As the COVID-19 crisis drags on, many church leaders find themselves tired, discouraged, and anxious regarding the long-term implications of this pandemic. Pastors are wondering how they can apply biblical roles and goals for pastoral ministry in such a radically altered context. Such work requires savvy shepherds—those who take responsibility for their task in its new and present form.
While the goals and definitions of pastoral ministry haven’t changed, the context surrounding shepherding has shifted dramatically, morphing in ways that are impossible to see while we’re still in the midst of it. As the pandemic took hold, church leaders were faced with an unfamiliar task: pastoring people from a distance. The work, which seemingly demands personal presence, now must occur in cyberspace. Dinner invitations and hospital visits are replaced with an endless stream of videos, emails, texts, and phone calls. Work that was once shoulder to shoulder is now device to device. And pastors are expected to adapt quickly and continue indefinitely.
To better see and meet their congregations’ unique needs, pastors and lay leaders have embraced social media, creatively cared for their members, led countless Zoom meetings, and taught to video cameras in empty rooms. But serving an entire congregation can be extremely challenging, and the long-term effects on congregational shepherds are still unclear.
The Weekly People Check-in is a five-minute assessment from Gloo and Barna that lets people share their experiences with church leadership, providing pastors with a status report on how their congregants are doing with their health, relationships, job, finances, and faith in the midst of the COVID-19 crisis. Alongside temperature-taking tools like this, pastors are leaning on wise counsel and firm boundaries to serve people while maintaining some level of personal sanity.
Care through a mobilized church
At the outset of the shutdown in North America, many pastors’ first goal was to ensure their people felt embraced with loving care. Of course, the need for hope has always been there. Forms of suffering that long predated the onslaught of COVID-19 have not stopped. People still have cancer. Marriages still collapse. Sin still crushes.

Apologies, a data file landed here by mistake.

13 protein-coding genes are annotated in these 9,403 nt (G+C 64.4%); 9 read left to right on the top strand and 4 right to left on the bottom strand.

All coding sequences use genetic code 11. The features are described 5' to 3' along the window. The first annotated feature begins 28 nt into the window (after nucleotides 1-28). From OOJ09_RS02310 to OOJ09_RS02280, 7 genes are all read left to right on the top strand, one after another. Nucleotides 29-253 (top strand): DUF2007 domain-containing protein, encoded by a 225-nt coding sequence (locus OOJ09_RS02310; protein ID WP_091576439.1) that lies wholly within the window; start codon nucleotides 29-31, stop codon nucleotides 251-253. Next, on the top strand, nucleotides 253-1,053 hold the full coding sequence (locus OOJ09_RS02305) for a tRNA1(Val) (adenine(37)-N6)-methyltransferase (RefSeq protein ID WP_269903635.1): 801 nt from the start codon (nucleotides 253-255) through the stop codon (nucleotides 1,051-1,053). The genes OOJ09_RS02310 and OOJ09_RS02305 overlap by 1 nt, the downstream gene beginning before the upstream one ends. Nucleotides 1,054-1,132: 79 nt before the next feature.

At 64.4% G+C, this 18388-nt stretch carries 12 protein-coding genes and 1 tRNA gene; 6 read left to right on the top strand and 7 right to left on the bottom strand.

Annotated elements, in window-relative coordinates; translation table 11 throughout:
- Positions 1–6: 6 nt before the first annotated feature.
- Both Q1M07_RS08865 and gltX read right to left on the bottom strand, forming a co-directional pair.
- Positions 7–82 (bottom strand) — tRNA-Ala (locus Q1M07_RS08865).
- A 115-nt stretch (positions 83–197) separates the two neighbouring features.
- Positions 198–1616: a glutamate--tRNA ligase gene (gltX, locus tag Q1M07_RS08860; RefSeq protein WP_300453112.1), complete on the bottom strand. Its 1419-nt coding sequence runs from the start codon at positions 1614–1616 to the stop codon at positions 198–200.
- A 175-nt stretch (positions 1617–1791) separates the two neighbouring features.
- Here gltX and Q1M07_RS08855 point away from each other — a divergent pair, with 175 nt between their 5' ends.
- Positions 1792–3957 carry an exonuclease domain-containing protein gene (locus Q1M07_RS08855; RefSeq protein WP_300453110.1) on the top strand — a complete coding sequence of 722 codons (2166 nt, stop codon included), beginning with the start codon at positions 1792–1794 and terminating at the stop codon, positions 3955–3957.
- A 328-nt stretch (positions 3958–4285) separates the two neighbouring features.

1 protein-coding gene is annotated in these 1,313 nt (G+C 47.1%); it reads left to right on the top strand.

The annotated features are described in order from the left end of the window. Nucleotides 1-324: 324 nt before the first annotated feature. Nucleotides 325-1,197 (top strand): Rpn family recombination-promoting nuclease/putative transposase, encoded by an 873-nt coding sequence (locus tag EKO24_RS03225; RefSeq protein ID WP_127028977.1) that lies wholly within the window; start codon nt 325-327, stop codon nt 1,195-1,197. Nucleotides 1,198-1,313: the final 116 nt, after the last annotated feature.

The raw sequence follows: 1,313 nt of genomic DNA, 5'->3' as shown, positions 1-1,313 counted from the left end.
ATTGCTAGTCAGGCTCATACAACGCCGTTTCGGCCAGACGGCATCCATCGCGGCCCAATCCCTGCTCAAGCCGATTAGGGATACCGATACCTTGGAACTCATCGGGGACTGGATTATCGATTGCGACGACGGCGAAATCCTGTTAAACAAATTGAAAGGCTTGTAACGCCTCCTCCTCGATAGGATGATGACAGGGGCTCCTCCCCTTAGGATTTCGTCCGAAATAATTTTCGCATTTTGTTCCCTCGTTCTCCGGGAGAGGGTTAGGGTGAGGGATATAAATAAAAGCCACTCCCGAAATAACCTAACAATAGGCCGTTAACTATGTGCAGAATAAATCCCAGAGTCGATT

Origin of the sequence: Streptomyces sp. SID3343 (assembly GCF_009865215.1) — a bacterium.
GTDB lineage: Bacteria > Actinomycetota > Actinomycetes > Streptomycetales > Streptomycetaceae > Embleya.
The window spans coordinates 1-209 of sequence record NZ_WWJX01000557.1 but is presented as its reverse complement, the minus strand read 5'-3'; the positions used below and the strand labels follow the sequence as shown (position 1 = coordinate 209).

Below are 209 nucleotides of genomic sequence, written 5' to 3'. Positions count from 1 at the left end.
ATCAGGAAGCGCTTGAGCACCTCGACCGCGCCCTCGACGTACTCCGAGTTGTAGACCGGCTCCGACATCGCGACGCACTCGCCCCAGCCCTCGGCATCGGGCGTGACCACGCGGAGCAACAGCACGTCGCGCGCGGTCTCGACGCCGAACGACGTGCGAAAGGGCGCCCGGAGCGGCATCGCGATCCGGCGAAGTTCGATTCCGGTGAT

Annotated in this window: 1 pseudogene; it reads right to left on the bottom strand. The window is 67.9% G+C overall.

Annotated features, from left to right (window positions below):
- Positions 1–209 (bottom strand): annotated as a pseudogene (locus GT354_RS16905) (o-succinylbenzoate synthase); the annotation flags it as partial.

The pandemic has brought new causes for despair all its own: more parishioners facing physical illness, more of them grieving lost loved ones, more of them teetering on economic destruction, more of them burdened with anxiety and depression. The need to care for others, then and now, has always been the same.
But pastor burnout is a predictable outcome, particularly for those running at a sprinter’s pace for what is likely a marathon. According to Gloo’s data, church leaders are desperate to pass on a message of faith and hope, but the means of communicating that message are difficult to determine. The responsibility to care well from afar for a hurting congregation weighs heavily, draining emotional and spiritual reserves. When pastors can’t access the tools people find most reassuring—eye contact, bedside prayers, and physical presence—bridging that physical divide when comfort is sorely needed feels like a daunting, demanding task they are doomed to fail.